This is the time of year to evaluate our little homeschools. The best thing I’ve done this year: use Five in a Row for my six-year-old daughter. I decided to use Volume 2 since Volume 1 included many picture books we were already familiar with, and Volume 2 only included three or four that we were familiar with. For twenty weeks my daughter and I have delved deep into twenty lovely picture books. I liked them all, she liked them all, and we are both happy to say that we are doing it again next fall! With Volume 3, probably.
Did we learn anything? Sure! Five in a Row acquaints us with history, geography, relationship issues, science topics, art (lots of different things about art, such as cross-hatching and perspective), even math. Plus, we learn a bit about authors and illustrators, how books are made, ideas behind stories, truth and fantasy, research, and writing techniques. That sounds like a lot for a six-year-old, but because it is all done through the medium of a picture book, and because I got to pick and choose the subjects that we discuss each day, and because I get to make it as laid-back and cozy as we like it, then the learning comes naturally. We have loved the little Friday habit we have of standing on a kitchen chair and sticking the story-disk of the week on our world map. Interesting how the stories stack up on the US east coast and the European west coast. I plan on doing a little ceremony next week of taking the story-disks off the map and pasting them on a chart I made of the books (I copied and pasted the book cover images off Amazon).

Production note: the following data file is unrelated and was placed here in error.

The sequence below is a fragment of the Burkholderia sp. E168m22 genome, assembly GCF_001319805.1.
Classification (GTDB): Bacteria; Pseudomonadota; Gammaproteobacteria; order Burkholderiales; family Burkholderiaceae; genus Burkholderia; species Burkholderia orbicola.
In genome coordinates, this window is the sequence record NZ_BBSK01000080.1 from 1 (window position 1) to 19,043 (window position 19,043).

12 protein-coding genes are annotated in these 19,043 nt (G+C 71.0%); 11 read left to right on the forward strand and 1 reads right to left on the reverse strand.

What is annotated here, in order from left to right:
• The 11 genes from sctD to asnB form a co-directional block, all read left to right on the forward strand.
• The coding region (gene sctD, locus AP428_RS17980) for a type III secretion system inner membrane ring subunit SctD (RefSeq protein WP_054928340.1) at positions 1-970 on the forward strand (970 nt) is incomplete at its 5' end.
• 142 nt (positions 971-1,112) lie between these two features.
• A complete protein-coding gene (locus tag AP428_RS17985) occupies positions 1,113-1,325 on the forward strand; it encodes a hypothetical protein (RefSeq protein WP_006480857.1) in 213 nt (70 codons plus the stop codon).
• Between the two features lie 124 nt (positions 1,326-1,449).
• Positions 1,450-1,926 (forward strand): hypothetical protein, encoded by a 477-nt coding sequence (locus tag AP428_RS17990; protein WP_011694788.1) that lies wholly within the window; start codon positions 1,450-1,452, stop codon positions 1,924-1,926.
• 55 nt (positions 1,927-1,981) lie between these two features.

Is this a costly curriculum? Not at all! I bought the teacher’s manual used. As for the picture books, I already owned three of them, and the rest we checked out of the library. If it wasn’t in the library’s system, I requested an Interlibrary Loan, which the librarians were happy to assist me with. In one case, the librarian even bought the book for the library so I could check it out! She says I have good taste in children’s literature.